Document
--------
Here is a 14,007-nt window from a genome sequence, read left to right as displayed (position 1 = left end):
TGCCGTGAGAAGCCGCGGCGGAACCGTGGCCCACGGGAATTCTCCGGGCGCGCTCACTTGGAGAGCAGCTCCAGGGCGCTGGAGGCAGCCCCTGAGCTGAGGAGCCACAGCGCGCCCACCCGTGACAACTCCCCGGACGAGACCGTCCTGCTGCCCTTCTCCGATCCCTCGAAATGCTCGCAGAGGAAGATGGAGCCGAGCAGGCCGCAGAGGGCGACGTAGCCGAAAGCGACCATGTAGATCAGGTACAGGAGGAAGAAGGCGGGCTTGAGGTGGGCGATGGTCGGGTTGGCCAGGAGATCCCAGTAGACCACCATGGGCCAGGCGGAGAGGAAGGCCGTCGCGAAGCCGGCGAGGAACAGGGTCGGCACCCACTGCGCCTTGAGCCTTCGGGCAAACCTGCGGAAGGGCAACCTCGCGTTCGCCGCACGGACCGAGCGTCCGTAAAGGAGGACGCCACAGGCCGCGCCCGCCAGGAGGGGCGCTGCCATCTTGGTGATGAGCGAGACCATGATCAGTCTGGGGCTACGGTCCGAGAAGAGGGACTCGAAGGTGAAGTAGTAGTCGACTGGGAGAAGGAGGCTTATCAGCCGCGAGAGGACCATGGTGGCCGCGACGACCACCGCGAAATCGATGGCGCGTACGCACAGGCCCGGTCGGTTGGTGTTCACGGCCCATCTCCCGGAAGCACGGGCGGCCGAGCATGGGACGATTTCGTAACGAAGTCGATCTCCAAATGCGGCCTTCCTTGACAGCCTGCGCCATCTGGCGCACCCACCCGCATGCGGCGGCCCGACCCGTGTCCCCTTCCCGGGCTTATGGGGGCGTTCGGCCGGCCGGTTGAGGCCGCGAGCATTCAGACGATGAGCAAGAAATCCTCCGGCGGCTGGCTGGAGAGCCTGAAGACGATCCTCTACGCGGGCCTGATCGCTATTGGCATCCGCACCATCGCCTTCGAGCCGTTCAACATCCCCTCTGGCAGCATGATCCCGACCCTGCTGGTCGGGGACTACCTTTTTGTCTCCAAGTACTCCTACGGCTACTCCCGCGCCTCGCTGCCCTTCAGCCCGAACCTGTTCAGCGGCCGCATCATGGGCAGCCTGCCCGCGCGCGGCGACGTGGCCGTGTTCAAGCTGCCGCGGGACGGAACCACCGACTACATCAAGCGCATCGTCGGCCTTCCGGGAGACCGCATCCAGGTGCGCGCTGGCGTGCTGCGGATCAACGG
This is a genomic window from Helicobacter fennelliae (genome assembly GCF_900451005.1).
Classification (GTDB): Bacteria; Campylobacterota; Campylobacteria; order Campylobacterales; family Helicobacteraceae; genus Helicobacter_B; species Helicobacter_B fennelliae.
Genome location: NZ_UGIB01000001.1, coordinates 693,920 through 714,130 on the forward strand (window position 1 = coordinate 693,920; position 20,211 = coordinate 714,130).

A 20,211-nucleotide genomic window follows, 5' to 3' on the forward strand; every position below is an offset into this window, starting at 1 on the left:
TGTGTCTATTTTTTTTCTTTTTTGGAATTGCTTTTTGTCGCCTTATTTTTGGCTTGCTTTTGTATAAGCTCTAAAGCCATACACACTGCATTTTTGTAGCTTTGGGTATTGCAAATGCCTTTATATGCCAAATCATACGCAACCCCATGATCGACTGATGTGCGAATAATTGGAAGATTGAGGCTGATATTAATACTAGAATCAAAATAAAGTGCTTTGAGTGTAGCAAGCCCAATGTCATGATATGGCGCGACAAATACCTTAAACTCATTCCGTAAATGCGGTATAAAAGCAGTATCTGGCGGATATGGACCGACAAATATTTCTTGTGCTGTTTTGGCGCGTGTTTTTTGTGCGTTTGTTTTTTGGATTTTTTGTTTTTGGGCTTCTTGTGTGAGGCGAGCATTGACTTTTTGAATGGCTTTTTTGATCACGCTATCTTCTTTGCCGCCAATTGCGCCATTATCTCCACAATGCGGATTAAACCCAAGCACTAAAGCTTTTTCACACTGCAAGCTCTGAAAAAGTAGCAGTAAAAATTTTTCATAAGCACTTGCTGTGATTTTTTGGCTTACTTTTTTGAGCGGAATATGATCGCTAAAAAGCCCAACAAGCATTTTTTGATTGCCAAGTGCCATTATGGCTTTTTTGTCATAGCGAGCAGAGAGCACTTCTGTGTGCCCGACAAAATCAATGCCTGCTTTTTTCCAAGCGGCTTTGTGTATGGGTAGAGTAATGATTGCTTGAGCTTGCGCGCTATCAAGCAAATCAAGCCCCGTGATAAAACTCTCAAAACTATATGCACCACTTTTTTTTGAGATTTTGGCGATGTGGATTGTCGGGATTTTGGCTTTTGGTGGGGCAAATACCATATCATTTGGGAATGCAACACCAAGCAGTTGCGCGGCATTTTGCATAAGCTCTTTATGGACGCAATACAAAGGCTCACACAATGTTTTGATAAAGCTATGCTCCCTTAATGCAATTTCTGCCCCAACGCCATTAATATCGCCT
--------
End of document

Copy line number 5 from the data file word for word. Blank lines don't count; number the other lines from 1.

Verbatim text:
Genome location: NZ_UGIB01000001.1, coordinates 693,920 through 714,130 on the forward strand (window position 1 = coordinate 693,920; position 20,211 = coordinate 714,130).